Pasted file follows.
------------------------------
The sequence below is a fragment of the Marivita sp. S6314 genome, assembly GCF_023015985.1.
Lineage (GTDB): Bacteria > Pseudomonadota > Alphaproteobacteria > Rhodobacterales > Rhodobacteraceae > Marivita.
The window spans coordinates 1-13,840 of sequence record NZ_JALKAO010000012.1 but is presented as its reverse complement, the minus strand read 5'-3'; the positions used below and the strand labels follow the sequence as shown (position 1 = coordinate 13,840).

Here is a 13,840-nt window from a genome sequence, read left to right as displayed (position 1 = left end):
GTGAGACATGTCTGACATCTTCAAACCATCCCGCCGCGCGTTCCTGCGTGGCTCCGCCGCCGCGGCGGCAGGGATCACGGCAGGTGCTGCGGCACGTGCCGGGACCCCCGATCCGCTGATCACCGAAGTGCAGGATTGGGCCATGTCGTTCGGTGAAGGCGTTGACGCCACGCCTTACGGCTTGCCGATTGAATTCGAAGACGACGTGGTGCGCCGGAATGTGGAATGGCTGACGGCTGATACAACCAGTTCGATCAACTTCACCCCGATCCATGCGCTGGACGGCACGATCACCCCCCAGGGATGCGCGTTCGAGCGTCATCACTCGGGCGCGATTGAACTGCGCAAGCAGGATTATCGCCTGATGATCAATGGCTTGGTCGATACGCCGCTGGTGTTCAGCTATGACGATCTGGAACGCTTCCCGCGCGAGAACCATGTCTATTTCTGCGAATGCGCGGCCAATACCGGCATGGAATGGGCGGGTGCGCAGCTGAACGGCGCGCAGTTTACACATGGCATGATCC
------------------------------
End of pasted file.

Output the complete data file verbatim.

The sequence below is a fragment of the Marivita sp. S6314 genome, assembly GCF_023015985.1.
Lineage (GTDB): Bacteria > Pseudomonadota > Alphaproteobacteria > Rhodobacterales > Rhodobacteraceae > Marivita.
The window spans coordinates 1-13,840 of sequence record NZ_JALKAO010000012.1 but is presented as its reverse complement, the minus strand read 5'-3'; the positions used below and the strand labels follow the sequence as shown (position 1 = coordinate 13,840).

Here is a 13,840-nt window from a genome sequence, read left to right as displayed (position 1 = left end):
GTGAGACATGTCTGACATCTTCAAACCATCCCGCCGCGCGTTCCTGCGTGGCTCCGCCGCCGCGGCGGCAGGGATCACGGCAGGTGCTGCGGCACGTGCCGGGACCCCCGATCCGCTGATCACCGAAGTGCAGGATTGGGCCATGTCGTTCGGTGAAGGCGTTGACGCCACGCCTTACGGCTTGCCGATTGAATTCGAAGACGACGTGGTGCGCCGGAATGTGGAATGGCTGACGGCTGATACAACCAGTTCGATCAACTTCACCCCGATCCATGCGCTGGACGGCACGATCACCCCCCAGGGATGCGCGTTCGAGCGTCATCACTCGGGCGCGATTGAACTGCGCAAGCAGGATTATCGCCTGATGATCAATGGCTTGGTCGATACGCCGCTGGTGTTCAGCTATGACGATCTGGAACGCTTCCCGCGCGAGAACCATGTCTATTTCTGCGAATGCGCGGCCAATACCGGCATGGAATGGGCGGGTGCGCAGCTGAACGGCGCGCAGTTTACACATGGCATGATCC